7 thoughts on “Duck Duck Go”

  1. Yeah, I use it too. It’s usually fine, tho not really as good as Google. But Google is creepy.

  2. I use Duck Duck Go. I agree with MikeR that it isn’t as good, but its good enough over 90% of the time. Not only is Google creepy, but Bing’s news feed is like living inside Minitrue.

  3. I’ve been using it more and more, and am reasonably happy with the results. Google is still a better search engine. And it’s fun to mess with it, searching for really bizarre combinations of technical subjects and scientific suppliers that seem to have no pattern for a while (because they actually don’t), but then are tied together (artificially) by adding “nuclear weapons” to the last search.

    My older son gave the best characterization of Bing. It’s the search engine people use to look for porn.

    In addition to search engines, browsers are important. I use Tor when looking at Drudge, since he links so often to the Washington Post. With Tor, you never run out of “free views” because they don’t know who you are. Tor’s default search engine is Duck Duck Go.

  4. My main objection to Duck Duck Go is it’s just not very good. I look for a lot of obscure stuff; anything from say Ugaritic religious texts to cheap Chinese-made stirling engine parts. Sometimes I’m searching for stuff I don’t remember the proper term for, and Google is better at context. There’s a lot of stuff Google knows about me that I really don’t care that they know: they could probably infer I’m a Mormon (though they still show ads for coffee); they know I’m into technology in general; they could probably guess what kind of cars I own; they probably know I’m married with kids and own a home; they know where I work and where I shop; but the algorithm is still pretty dumb in a lot of ways. Anyway, that sort of stuff is easy to find out about me anyway. I’m not that paranoid; I work in the data industry, and user data is kind of like the thread of nuclear war. Nobody really has any interest in using data about web traffic beyond making money. . . yet. But when there’s a breach, like the Equifax thing, I guess all you can do is duck and cover. Most of the privacy efforts are like building a fall-out shelter in your back yard.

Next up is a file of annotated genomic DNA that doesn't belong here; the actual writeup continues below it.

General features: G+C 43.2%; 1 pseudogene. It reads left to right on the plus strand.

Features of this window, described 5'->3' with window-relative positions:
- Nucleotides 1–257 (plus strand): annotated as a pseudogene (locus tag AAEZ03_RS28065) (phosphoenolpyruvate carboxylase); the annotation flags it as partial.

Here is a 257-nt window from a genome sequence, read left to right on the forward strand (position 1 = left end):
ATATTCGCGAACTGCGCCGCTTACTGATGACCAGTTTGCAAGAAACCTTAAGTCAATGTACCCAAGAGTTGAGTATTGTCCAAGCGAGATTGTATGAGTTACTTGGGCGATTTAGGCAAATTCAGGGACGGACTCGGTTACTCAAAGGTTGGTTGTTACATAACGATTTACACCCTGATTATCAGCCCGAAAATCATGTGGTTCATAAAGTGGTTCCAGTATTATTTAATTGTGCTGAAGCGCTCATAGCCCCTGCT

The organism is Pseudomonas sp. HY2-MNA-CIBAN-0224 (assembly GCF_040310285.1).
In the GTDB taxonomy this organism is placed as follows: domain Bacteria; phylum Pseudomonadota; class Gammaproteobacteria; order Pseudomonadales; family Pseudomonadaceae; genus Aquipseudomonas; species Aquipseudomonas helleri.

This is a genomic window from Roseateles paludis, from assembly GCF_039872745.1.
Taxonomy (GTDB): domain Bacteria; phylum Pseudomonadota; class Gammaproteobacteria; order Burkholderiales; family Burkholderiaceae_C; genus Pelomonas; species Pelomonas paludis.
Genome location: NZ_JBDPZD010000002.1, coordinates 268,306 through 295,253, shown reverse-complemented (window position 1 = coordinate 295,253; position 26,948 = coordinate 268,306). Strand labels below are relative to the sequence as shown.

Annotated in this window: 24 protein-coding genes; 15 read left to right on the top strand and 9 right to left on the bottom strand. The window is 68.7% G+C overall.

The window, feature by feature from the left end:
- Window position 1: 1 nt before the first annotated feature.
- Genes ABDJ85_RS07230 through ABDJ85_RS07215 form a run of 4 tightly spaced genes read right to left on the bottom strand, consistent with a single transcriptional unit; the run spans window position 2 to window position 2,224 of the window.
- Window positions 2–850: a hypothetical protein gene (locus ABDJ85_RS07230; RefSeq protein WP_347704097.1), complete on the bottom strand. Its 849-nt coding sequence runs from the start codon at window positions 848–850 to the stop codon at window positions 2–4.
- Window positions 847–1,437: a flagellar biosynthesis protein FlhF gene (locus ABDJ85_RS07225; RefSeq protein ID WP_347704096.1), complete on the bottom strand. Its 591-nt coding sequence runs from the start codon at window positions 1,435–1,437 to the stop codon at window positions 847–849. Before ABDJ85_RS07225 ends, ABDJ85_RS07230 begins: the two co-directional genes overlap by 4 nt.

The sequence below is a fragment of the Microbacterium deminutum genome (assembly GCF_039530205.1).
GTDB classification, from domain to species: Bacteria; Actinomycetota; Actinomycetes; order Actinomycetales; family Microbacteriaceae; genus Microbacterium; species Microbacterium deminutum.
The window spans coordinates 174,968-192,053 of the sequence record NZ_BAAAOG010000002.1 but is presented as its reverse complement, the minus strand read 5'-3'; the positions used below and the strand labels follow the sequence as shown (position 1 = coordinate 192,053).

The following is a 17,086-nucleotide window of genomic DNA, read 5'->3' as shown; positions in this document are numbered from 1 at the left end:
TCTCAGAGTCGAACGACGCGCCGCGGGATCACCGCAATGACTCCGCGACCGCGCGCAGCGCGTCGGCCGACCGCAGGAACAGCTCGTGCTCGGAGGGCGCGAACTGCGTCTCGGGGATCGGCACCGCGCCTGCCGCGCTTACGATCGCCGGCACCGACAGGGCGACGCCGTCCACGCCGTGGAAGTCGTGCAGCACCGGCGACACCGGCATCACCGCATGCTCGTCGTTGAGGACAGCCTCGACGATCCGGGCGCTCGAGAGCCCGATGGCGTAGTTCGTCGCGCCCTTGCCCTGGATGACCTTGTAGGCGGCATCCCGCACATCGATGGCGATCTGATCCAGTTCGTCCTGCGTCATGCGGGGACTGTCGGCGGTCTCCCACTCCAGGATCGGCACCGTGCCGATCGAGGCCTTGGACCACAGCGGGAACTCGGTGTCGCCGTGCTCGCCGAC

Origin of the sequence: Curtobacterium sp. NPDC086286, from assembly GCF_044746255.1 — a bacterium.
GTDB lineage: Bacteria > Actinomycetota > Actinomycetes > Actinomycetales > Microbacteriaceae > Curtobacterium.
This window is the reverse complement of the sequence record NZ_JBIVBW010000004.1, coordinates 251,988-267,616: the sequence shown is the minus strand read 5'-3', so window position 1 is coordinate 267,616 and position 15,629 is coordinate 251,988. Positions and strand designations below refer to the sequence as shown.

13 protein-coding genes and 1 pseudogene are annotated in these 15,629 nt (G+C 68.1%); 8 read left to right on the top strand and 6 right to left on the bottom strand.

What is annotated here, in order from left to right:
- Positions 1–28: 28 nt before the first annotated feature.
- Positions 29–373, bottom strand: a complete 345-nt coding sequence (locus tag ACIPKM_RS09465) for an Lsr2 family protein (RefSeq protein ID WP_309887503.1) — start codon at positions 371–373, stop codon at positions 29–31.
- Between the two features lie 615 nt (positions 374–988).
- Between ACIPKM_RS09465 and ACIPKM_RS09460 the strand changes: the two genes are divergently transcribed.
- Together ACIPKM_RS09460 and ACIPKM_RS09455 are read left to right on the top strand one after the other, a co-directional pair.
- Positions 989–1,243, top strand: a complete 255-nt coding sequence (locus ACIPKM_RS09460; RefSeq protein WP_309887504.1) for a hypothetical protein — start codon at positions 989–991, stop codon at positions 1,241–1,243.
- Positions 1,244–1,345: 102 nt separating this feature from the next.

But I still have a small shelter: the stuff I don’t want Google or anyone to know about either never goes on the web, or if it does, it’s through a virtual machine running a different OS, a different browser, and a private VPN, and I never sign in to Google. I wouldn’t even trust that to be perfect; I’m sure a diligent NSA hacker could see what I was up to. Or hell, just hack my router, right? Privacy is dead. But at least we can make them work for it.

    1. I once searched on Google Scholar for “Jerk Influence Coefficients, Through Screw Theory, of Closed Chains.” I never read this article because it is in journal for which the U doesn’t have a subscription and it would cost coin to get it through Interlibrary Load, but the article is quite serious and all of the terms have meaning in the theory of motion (kinematics) of robotic and related machine linkages. Jerk is the time derivative of acceleration, Screw Theory describes the combined translational and orientational motion of rigid bodies (yes, that is what they are called) through coupled rotation and translation about an offset axis line, and closed chains are joint-connected links that have a connection to ground at each end. The Macpherson strut suspension linkage in a modern car is an example of such a closed chain.

      Having done this search, let’s just say that Google served me ads under the belief that I was party to the “cruiser” subculture. Not that there is anything wrong with that!

  5. Google is my ISP, so obviously I’ve completely given up. I may as well use it for everything else at that point.

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